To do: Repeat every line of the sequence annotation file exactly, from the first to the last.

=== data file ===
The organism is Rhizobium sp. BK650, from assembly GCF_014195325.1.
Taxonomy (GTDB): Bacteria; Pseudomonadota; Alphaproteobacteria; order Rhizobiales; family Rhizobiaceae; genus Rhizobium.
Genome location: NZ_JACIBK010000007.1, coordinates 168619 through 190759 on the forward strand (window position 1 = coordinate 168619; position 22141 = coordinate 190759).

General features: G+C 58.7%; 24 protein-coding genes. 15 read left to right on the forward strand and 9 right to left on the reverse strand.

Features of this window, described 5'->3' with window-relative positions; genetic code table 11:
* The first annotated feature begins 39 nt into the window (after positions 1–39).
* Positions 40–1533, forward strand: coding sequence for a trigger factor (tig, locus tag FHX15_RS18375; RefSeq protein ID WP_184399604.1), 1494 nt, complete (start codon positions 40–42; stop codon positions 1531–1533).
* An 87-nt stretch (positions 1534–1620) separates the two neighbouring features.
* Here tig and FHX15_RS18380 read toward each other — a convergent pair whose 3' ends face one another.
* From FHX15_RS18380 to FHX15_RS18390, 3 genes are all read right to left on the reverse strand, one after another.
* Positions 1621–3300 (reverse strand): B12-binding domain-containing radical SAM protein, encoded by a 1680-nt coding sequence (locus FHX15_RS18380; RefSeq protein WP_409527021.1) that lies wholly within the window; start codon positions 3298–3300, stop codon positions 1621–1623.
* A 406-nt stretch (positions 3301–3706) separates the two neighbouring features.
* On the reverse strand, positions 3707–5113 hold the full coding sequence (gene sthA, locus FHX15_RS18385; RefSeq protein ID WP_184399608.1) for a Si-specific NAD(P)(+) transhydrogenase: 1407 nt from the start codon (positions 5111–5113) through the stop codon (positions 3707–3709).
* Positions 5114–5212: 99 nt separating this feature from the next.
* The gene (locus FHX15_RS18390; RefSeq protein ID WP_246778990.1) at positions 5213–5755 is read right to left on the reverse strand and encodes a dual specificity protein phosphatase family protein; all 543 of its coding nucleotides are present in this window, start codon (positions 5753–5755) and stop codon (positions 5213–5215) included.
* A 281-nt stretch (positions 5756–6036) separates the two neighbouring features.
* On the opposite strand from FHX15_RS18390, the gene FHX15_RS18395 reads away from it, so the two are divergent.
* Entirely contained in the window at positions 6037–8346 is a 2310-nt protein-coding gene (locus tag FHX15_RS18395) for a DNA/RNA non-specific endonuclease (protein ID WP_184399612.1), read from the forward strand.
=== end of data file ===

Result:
The organism is Rhizobium sp. BK650, from assembly GCF_014195325.1.
Taxonomy (GTDB): Bacteria; Pseudomonadota; Alphaproteobacteria; order Rhizobiales; family Rhizobiaceae; genus Rhizobium.
Genome location: NZ_JACIBK010000007.1, coordinates 168619 through 190759 on the forward strand (window position 1 = coordinate 168619; position 22141 = coordinate 190759).

General features: G+C 58.7%; 24 protein-coding genes. 15 read left to right on the forward strand and 9 right to left on the reverse strand.

Features of this window, described 5'->3' with window-relative positions; genetic code table 11:
* The first annotated feature begins 39 nt into the window (after positions 1–39).
* Positions 40–1533, forward strand: coding sequence for a trigger factor (tig, locus tag FHX15_RS18375; RefSeq protein ID WP_184399604.1), 1494 nt, complete (start codon positions 40–42; stop codon positions 1531–1533).
* An 87-nt stretch (positions 1534–1620) separates the two neighbouring features.
* Here tig and FHX15_RS18380 read toward each other — a convergent pair whose 3' ends face one another.
* From FHX15_RS18380 to FHX15_RS18390, 3 genes are all read right to left on the reverse strand, one after another.
* Positions 1621–3300 (reverse strand): B12-binding domain-containing radical SAM protein, encoded by a 1680-nt coding sequence (locus FHX15_RS18380; RefSeq protein WP_409527021.1) that lies wholly within the window; start codon positions 3298–3300, stop codon positions 1621–1623.
* A 406-nt stretch (positions 3301–3706) separates the two neighbouring features.
* On the reverse strand, positions 3707–5113 hold the full coding sequence (gene sthA, locus FHX15_RS18385; RefSeq protein ID WP_184399608.1) for a Si-specific NAD(P)(+) transhydrogenase: 1407 nt from the start codon (positions 5111–5113) through the stop codon (positions 3707–3709).
* Positions 5114–5212: 99 nt separating this feature from the next.
* The gene (locus FHX15_RS18390; RefSeq protein ID WP_246778990.1) at positions 5213–5755 is read right to left on the reverse strand and encodes a dual specificity protein phosphatase family protein; all 543 of its coding nucleotides are present in this window, start codon (positions 5753–5755) and stop codon (positions 5213–5215) included.
* A 281-nt stretch (positions 5756–6036) separates the two neighbouring features.
* On the opposite strand from FHX15_RS18390, the gene FHX15_RS18395 reads away from it, so the two are divergent.
* Entirely contained in the window at positions 6037–8346 is a 2310-nt protein-coding gene (locus tag FHX15_RS18395) for a DNA/RNA non-specific endonuclease (protein ID WP_184399612.1), read from the forward strand.